Siel DK-600

A very interesting synth. It’s one of the first (or last) “original” analog synths with both MIDI and complete knobs-and-switches controls.

As received:

No backup battery installed
Missing most screws
One broken key & one key missing
Missing left end panel
Several broken plastic pieces
Adhesive goo all over panel
Bottom case full of mouse poo

It did power up, though, and made sounds when poked at.

Despite the odd end panels, it’s one of the easiest synths to work on I’ve run across. There are acres of open space, all the cables are nicely run, and everything is labeled. The one downside is the odd shape, which made fabricating replacement end panels a bit of a challenge.

When I removed the main board, under the keybed assembly, I got completely squicked out when I realized the case was full of mouse droppings. Although that was fairly gross, the other thing I found were bits and pieces of the foil wrapper from a chocolate coin. Which may have been rodent food, but since foil is (obviously) conductive it was also a disaster waiting to happen. I’ve gotten some pretty filthy hardware in the past, but this is the first one I’ve ever had to hit with Lysol.

At this point, locating replacement keys isn’t much of a problem. I have several sources, and apart from the fact that one is a slightly different color and is missing a bit of the front apron, they went in without a problem. The velocity-sensitive key triggering mechanism is unusual. In most of the other synths I’ve seen, each key has two contacts, one set slightly in front of the other. When a key is struck, the time difference between the two contacts is converted into velocity information. Here, instead of individual contacts a pair of buss bars is used, and the interval measured is the time between breaking contact with one and connecting to the other.

The missing backup battery was easy to identify – there was a screened sqare labeled “backup battery” on the main bord, with the terminals clearly indicated. After removing the old solder and broken terminals, I tried to find the most sutiable replacement. My first choice is always a standard CR2032 socket. The pin spacing was correct, but there were a couple of resistors and a disk capacitor in the way. Thought of just mounting it on the bottom of the board, but the plastic bottom case has a reinforcing rib running exactly where it would have ended up. With a little creative lead-bending, I was able to mount a 1/3 AA socket on the top.

Downloading the factory patches was a challenge. I was able to locate a WAV file, but spent more than an hour trying to match volume levels to get a clean restore, with no success. Finally, after much web searching, I found a SysEx dump that I was able to reload using MIDI-OX. Somewhere I also dug up the original patch list. The synth came with the patch list on a label stuck to the front panel – hence the paint chips – and I laid out the new list to match the original as closely as I could.

The patches loaded correctly, and everything sounded okay. The odd numbers on the keypad, however didn’t work. I was able to determine that one of the pins on the DIP-style connector on the ribbon cable was missing. These are readily available, but rather than wait until the next time I order from Mouser I rigged a small piece of metal in the socket so that it would contact the little stump of the missing pin. It works fine.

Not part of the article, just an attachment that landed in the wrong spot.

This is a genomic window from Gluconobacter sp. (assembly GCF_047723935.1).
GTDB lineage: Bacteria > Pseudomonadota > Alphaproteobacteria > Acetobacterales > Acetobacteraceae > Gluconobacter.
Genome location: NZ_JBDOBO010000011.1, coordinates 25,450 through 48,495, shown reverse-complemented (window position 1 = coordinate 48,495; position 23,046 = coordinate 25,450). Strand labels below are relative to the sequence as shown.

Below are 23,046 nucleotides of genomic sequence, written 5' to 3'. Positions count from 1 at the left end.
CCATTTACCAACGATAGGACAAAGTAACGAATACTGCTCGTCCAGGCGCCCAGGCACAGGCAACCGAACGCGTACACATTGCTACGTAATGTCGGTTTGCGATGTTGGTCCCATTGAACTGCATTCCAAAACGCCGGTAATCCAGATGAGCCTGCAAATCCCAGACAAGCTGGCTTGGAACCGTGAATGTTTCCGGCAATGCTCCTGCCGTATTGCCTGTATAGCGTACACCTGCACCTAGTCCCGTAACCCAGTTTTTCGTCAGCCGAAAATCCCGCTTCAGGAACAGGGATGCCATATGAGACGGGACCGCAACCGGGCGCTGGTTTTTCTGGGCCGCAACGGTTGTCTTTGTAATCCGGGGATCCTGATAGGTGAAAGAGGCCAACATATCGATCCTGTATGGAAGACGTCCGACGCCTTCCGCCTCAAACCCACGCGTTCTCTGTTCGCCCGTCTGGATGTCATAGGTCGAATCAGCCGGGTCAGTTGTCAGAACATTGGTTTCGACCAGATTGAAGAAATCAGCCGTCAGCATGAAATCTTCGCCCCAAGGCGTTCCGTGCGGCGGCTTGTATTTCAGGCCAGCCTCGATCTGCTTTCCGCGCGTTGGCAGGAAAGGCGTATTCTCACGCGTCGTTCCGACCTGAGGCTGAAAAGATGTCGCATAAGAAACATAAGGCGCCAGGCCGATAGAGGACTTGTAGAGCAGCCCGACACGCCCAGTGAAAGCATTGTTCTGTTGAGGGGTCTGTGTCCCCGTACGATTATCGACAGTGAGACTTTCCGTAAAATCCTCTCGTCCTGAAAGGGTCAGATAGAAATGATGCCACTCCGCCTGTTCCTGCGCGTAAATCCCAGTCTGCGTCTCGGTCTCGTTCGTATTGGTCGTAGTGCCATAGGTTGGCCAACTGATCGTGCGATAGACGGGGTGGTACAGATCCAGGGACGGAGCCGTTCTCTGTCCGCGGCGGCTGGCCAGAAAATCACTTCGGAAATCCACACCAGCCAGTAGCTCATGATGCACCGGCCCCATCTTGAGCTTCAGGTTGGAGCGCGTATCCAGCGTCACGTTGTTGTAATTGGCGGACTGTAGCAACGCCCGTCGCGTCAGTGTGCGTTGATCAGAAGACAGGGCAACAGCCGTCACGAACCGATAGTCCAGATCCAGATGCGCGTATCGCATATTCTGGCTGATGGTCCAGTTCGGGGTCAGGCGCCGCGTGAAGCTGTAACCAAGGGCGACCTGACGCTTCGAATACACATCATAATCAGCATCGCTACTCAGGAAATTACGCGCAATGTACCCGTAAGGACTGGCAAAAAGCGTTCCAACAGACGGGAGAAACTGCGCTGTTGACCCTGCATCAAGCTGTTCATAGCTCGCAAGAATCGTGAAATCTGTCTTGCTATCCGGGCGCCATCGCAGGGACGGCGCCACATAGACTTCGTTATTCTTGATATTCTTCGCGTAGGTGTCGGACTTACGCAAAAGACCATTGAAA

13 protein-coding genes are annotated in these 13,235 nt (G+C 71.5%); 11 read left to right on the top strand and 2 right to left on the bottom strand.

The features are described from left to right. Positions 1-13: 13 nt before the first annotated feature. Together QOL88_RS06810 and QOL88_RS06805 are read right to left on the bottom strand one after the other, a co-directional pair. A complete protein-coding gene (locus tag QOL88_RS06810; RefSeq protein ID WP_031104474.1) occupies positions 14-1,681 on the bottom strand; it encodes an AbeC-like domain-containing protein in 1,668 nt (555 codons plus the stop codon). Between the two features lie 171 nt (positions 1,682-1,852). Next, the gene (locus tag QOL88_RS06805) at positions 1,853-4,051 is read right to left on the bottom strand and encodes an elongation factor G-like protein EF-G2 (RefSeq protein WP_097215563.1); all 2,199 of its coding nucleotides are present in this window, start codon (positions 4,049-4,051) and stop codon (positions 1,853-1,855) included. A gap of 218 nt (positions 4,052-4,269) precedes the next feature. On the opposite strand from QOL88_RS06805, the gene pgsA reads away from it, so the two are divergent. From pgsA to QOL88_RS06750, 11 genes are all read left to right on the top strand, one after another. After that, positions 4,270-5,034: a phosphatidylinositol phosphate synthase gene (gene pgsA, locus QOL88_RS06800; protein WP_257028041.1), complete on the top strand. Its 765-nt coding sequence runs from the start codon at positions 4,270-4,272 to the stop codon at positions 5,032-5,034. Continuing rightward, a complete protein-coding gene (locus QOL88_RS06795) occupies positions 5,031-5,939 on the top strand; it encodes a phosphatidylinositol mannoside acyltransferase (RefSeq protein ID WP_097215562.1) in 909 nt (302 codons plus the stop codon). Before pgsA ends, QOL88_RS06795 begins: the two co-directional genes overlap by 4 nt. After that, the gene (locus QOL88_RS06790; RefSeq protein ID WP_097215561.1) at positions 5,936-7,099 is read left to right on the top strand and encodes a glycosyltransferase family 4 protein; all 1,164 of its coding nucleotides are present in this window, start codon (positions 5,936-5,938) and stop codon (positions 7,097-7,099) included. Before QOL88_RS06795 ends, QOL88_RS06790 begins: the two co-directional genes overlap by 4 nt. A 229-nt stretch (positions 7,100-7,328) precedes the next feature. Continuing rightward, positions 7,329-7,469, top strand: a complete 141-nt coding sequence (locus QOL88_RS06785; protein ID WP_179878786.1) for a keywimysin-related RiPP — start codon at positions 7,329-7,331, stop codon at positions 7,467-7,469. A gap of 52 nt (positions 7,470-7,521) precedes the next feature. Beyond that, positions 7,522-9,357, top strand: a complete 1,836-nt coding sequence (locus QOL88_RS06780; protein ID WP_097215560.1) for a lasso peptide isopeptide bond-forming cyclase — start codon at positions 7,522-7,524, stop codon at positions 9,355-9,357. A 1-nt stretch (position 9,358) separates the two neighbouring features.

I’d iniitally intended to make very nice end panels, but because of the odd shape decided that a basic set would do, particullary if I was reselling the unit.So instead of oak, I used clear pine, and instead of mounting them on the outside of the case and filling in with more wood, I mounted them on the lip next to the edge instead. After filling in the original screw holes and painting the lip black, it looks fine.

One of the nifty things I didn’t realize until I’d actually finished working on it is that it has a set of fold-down legs to angle the unit upwards, making the control panel easier to access when standing. Kind of neat.

Determinng the value of something like this is always tricky. I’ve seen them sell for close to $800 on Ebay. However, I’d rather trim my nails in a Cuisinart than go through the hassle of trying to sell something this large and this vintage-y that way. I’ve done my time. Instead, I posted it on craigslist with a low yet still fair price. It sold within  a couple of days; the buyer was very happy, I got some hassle-free cash, and it went to a good home. Everybody wins!


Posted on August 30, 2012, in Repairs, Synthesizers and tagged , , , , . Bookmark the permalink. 3 Comments.

  1. Don’t know if you still check back on old posts like this, but you mentioned that you found a sysex dump that you were able to load into a Siel DK600. I’ve found that there’s very little information out there on how sysex works on this synth. Would you happen to still have that sysex file, and also would you happen to know the exact steps you took to make it accept the dump? From having worked with the DK600, it’s apparent that its creators did put some kind of sysex capability into it, but it’s very quirky and I’ve never been able to get it work right.

    • I still have the SysEx file & can email it to you. Most DAW applications will send the file; you can also use a utility like MIDIOx. To set up the synth, hit the MIDI Ext button, type in 95, and hit ENTER. This will enable it to receive the dump. You’ll see the display count from 00 to 89 as the blocks load. Once finished, cycle the power.

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